Entrepreneurship has been the bedrock of who we are in the business school since our founding in 1925. At that time, a group of Baltimore’s prominent business and legal leaders created a “startup university” to serve the working men and women of Baltimore.
Flash forward to the present day, and you’ll find that same entrepreneurial spirit in many of our students. They have a vision to create or grow a business, and the Center for Entrepreneurship and Innovation is helping them reach their goals. This academic year, the center held two business pitch competitions. Approximately 60 students and alumni from across the University of Baltimore colleges and schools submitted business ideas. Among those students and alumni, there were 17 finalists for the competitions.
The year ended with the Rise to the Challenge Pitch Competition, which is focused on currently enrolled students. The finalists brought their best concepts and descriptions to the April 16 finale, held in front of an audience in UB’s Learning Commons. Across five categories, the 11 student finalists vied for prize money and in-kind professional services.
One undergraduate and one graduate student won the top prize of $2,500 in the category of “Existing Business.”
Senior business administration major Collin Corcoran won $2,500 for his existing business, Premier Property Preservation. Stacy Stube, a 2008 business administration graduate who is now pursuing a second master’s degree at UB in nonprofit management and social entrepreneurship, won $2,500 for her existing business, AVEH – Art Village Education Hub.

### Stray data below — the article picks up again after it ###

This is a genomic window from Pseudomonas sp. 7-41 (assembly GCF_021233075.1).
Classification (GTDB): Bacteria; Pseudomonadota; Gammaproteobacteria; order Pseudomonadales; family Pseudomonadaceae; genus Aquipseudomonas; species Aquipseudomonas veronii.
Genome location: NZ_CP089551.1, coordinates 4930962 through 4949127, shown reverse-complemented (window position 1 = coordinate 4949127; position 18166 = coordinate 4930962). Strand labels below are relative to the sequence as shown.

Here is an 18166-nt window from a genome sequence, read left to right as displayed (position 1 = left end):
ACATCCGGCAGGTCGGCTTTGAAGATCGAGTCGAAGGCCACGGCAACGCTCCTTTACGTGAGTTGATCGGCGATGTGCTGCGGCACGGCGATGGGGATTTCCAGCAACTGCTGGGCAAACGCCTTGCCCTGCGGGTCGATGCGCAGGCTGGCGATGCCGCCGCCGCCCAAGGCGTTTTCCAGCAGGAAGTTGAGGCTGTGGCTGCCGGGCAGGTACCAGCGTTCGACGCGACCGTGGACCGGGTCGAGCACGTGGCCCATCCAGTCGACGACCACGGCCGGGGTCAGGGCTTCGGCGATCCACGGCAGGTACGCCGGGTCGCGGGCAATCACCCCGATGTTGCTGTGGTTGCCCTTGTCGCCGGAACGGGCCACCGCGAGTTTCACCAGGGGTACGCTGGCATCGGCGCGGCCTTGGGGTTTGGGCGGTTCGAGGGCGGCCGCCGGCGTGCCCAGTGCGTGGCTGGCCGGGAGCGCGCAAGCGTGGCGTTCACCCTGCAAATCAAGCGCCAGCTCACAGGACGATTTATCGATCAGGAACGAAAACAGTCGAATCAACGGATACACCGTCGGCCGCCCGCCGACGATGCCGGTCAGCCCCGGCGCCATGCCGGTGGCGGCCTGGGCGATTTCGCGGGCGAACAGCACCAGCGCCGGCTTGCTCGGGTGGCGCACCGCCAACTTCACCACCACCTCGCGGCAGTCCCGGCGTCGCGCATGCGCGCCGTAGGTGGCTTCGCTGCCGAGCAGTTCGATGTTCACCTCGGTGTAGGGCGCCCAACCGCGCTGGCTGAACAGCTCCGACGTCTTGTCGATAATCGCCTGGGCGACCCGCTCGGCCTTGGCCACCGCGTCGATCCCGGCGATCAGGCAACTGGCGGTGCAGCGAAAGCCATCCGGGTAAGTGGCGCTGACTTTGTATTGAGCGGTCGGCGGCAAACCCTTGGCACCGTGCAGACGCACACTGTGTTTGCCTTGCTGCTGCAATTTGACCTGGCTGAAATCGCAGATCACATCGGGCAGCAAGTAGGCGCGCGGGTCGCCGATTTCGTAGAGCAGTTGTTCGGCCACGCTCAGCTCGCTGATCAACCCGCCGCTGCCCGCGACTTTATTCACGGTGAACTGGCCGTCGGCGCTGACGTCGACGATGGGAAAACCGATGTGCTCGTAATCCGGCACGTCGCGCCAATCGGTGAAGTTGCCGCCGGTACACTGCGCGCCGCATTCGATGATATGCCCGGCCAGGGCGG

Students who won in the category of New Business Idea included Joseph Napoli, a junior in the business administration program, who has an idea for a pet resort company called Unleash the Beach. His presentation yielded him $500.
The graduate students who won for their idea, a writing services firm they call Sounding Sea, was pitched by Jessica Welch, a 2013 graduate of UB’s undergraduate creative writing program who is currently enrolled in the Creative Writing and Publishing Arts program. She and her team won $500 for their idea. The team also garnered the Crowd Favorite award, and for that they received an additional $250.
In addition to the monetary awards, in-kind professional services such as legal advice, marketing and web development were part of the package.
The Center for Entrepreneurship and Innovation is making plans for the next academic year’s business pitch competitions. Here’s what they have on tap:
Nov. 17: The Leonard and Phyllis Attman Competitive Business Prize
April 21, 2016: The Rise to the Challenge Pitch Competition